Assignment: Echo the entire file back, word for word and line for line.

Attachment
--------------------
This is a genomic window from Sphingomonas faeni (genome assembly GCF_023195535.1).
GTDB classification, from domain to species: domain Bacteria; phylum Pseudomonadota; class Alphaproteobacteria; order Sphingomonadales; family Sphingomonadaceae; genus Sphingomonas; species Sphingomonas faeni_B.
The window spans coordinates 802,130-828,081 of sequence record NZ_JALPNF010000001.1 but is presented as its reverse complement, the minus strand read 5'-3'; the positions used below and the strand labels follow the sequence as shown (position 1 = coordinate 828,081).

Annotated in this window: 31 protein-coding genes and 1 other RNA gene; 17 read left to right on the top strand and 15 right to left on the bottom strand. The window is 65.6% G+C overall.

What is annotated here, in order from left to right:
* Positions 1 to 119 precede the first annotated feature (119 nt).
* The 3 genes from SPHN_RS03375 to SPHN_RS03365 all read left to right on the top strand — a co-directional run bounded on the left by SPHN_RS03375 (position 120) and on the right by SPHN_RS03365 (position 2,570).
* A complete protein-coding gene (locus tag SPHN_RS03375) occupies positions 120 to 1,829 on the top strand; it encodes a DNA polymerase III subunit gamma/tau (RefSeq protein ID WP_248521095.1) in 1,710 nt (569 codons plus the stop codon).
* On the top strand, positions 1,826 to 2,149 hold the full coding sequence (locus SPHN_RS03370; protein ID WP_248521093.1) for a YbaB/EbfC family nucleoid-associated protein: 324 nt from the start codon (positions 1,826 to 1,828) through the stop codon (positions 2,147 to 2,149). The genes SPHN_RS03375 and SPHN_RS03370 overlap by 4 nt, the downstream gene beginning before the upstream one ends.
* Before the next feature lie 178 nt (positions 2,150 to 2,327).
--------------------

This is a genomic window from Sphingomonas faeni (genome assembly GCF_023195535.1).
GTDB classification, from domain to species: domain Bacteria; phylum Pseudomonadota; class Alphaproteobacteria; order Sphingomonadales; family Sphingomonadaceae; genus Sphingomonas; species Sphingomonas faeni_B.
The window spans coordinates 802,130-828,081 of sequence record NZ_JALPNF010000001.1 but is presented as its reverse complement, the minus strand read 5'-3'; the positions used below and the strand labels follow the sequence as shown (position 1 = coordinate 828,081).

Annotated in this window: 31 protein-coding genes and 1 other RNA gene; 17 read left to right on the top strand and 15 right to left on the bottom strand. The window is 65.6% G+C overall.

What is annotated here, in order from left to right:
* Positions 1 to 119 precede the first annotated feature (119 nt).
* The 3 genes from SPHN_RS03375 to SPHN_RS03365 all read left to right on the top strand — a co-directional run bounded on the left by SPHN_RS03375 (position 120) and on the right by SPHN_RS03365 (position 2,570).
* A complete protein-coding gene (locus tag SPHN_RS03375) occupies positions 120 to 1,829 on the top strand; it encodes a DNA polymerase III subunit gamma/tau (RefSeq protein ID WP_248521095.1) in 1,710 nt (569 codons plus the stop codon).
* On the top strand, positions 1,826 to 2,149 hold the full coding sequence (locus SPHN_RS03370; protein ID WP_248521093.1) for a YbaB/EbfC family nucleoid-associated protein: 324 nt from the start codon (positions 1,826 to 1,828) through the stop codon (positions 2,147 to 2,149). The genes SPHN_RS03375 and SPHN_RS03370 overlap by 4 nt, the downstream gene beginning before the upstream one ends.
* Before the next feature lie 178 nt (positions 2,150 to 2,327).